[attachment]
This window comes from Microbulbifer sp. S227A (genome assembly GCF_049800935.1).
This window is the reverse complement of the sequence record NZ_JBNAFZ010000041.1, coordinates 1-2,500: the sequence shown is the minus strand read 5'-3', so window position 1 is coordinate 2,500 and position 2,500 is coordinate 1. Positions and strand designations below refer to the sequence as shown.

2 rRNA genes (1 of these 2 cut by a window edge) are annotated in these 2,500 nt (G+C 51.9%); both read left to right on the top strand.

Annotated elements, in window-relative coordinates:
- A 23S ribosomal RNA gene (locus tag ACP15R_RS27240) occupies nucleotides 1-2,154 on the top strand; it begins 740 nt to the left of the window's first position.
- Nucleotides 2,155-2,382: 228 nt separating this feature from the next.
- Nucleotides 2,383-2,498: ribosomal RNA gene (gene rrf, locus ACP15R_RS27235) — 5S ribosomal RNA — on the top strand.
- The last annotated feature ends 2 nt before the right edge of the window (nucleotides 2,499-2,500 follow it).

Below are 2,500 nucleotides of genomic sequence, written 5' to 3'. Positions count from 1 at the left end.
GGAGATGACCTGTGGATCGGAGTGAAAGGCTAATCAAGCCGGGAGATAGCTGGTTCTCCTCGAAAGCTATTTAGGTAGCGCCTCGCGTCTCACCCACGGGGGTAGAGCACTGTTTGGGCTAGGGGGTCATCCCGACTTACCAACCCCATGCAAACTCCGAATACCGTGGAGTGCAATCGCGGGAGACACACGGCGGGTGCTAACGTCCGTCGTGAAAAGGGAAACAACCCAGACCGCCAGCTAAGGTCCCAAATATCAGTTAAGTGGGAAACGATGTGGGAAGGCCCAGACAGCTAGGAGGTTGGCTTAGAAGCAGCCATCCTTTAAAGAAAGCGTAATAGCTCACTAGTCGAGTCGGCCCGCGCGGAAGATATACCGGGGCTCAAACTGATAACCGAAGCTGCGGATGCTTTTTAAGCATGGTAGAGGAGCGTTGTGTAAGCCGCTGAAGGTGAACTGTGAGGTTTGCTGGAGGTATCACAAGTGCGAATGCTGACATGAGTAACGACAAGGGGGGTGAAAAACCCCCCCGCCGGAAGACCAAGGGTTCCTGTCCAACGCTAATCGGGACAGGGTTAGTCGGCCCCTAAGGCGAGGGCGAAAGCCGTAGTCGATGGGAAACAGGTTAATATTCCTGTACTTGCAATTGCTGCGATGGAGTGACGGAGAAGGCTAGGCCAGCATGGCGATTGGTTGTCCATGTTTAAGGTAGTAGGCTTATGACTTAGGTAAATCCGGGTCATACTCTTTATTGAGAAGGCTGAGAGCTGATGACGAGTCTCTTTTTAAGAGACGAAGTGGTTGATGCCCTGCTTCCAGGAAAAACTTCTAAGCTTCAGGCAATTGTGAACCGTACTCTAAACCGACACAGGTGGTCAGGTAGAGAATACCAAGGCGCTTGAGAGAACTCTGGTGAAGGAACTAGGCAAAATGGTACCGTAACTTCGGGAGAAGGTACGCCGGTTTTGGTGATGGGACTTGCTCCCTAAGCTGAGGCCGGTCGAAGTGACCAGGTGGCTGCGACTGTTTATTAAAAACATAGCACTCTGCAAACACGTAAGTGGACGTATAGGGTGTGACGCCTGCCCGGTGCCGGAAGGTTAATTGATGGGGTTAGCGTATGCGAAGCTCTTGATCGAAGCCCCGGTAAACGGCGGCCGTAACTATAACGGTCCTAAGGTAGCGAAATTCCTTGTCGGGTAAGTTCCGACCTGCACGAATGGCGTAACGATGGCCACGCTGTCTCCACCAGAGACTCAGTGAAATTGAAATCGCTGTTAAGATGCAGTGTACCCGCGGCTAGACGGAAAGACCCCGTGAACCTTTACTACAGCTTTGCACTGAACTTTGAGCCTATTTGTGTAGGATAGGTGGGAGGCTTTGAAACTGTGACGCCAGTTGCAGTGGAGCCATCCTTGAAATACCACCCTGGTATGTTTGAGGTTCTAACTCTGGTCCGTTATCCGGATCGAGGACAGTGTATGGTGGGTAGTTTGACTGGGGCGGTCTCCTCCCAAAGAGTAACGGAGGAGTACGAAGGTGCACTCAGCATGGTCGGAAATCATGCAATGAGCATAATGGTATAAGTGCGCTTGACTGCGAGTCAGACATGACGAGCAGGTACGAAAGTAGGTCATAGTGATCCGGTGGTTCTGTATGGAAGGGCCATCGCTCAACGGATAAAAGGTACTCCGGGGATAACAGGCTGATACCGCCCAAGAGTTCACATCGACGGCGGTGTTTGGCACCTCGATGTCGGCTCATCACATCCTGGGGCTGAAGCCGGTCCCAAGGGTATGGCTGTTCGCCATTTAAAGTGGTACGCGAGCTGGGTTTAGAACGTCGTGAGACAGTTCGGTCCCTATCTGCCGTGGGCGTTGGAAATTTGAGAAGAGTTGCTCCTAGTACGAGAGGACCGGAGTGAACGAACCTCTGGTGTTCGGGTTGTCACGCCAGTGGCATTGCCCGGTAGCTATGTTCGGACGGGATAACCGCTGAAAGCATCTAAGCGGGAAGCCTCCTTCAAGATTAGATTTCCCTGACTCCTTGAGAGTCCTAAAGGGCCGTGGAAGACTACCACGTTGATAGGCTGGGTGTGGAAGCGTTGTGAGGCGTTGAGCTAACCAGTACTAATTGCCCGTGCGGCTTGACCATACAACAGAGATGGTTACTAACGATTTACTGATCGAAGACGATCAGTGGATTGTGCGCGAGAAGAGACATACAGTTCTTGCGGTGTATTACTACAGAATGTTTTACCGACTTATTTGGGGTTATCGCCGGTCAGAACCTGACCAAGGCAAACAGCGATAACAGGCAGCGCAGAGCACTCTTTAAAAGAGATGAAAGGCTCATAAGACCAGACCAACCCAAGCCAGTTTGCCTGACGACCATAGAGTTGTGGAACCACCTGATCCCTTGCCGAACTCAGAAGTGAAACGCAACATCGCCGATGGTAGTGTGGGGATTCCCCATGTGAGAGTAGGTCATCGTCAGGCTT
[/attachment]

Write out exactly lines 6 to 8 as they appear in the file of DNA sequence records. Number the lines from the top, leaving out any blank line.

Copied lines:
- Nucleotides 2,155-2,382: 228 nt separating this feature from the next.
- Nucleotides 2,383-2,498: ribosomal RNA gene (gene rrf, locus ACP15R_RS27235) — 5S ribosomal RNA — on the top strand.
- The last annotated feature ends 2 nt before the right edge of the window (nucleotides 2,499-2,500 follow it).